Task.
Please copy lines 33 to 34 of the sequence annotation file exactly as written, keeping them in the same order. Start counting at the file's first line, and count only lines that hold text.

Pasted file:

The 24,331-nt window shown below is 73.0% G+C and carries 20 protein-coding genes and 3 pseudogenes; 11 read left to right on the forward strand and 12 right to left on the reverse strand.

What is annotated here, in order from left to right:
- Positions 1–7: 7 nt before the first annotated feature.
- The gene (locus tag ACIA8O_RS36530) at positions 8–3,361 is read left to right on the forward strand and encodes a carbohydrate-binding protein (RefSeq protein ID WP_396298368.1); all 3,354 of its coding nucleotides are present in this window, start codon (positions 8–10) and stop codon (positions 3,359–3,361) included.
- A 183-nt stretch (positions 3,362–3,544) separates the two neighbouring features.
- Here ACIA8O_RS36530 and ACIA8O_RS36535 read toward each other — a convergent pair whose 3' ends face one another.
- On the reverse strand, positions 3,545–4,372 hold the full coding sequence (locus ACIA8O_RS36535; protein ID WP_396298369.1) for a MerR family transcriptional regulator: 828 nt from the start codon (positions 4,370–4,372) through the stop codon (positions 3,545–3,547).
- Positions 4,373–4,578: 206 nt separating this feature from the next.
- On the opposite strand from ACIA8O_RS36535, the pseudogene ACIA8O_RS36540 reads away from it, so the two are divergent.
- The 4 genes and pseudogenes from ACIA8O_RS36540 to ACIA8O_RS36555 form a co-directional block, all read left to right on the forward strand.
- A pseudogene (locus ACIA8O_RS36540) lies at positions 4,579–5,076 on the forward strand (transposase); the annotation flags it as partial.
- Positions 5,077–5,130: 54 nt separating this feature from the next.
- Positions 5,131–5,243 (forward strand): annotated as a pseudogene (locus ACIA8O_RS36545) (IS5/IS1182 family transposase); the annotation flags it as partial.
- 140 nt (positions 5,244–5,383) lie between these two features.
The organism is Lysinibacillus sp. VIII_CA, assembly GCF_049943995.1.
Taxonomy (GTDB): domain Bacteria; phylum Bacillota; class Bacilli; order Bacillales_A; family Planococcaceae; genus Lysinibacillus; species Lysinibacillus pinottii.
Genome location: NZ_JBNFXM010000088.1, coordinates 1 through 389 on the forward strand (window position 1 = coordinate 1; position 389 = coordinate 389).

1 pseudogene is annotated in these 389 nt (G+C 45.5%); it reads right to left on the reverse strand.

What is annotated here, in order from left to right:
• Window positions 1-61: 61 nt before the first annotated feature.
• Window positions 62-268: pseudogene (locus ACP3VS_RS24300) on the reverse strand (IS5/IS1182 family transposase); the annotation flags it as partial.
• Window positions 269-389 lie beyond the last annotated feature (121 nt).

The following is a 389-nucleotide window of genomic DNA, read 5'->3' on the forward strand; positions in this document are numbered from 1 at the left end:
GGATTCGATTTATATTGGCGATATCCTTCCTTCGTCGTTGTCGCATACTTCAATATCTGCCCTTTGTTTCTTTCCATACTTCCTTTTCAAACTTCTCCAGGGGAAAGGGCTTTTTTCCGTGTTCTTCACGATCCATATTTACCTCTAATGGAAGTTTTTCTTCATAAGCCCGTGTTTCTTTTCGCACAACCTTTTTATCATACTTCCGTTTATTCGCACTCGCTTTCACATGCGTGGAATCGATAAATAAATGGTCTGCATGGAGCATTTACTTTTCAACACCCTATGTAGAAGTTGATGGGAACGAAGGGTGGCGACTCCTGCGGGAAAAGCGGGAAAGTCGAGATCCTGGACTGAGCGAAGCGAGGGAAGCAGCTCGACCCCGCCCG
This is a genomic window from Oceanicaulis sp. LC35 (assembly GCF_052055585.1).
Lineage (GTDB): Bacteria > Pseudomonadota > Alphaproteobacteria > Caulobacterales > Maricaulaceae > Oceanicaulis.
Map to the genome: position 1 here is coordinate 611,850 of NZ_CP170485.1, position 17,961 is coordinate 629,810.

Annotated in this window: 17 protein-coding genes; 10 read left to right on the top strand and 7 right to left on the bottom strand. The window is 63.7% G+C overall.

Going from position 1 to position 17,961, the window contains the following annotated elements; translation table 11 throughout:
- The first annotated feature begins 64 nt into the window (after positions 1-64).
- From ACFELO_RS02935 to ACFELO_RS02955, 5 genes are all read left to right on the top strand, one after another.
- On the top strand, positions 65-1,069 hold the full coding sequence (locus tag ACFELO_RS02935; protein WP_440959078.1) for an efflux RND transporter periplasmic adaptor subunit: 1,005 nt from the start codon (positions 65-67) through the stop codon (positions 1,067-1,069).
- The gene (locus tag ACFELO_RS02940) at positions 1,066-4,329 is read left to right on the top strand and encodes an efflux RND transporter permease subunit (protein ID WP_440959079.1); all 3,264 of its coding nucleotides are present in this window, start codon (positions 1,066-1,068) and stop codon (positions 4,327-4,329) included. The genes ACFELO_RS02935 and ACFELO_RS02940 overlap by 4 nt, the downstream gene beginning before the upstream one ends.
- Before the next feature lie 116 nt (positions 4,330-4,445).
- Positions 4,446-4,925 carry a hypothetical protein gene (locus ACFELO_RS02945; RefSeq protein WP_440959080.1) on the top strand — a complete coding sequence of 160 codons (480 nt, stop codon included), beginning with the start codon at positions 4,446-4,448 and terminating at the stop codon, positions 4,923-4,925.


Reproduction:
- The gene (locus tag ACFELO_RS02940) at positions 1,066-4,329 is read left to right on the top strand and encodes an efflux RND transporter permease subunit (protein ID WP_440959079.1); all 3,264 of its coding nucleotides are present in this window, start codon (positions 1,066-1,068) and stop codon (positions 4,327-4,329) included. The genes ACFELO_RS02935 and ACFELO_RS02940 overlap by 4 nt, the downstream gene beginning before the upstream one ends.
- Before the next feature lie 116 nt (positions 4,330-4,445).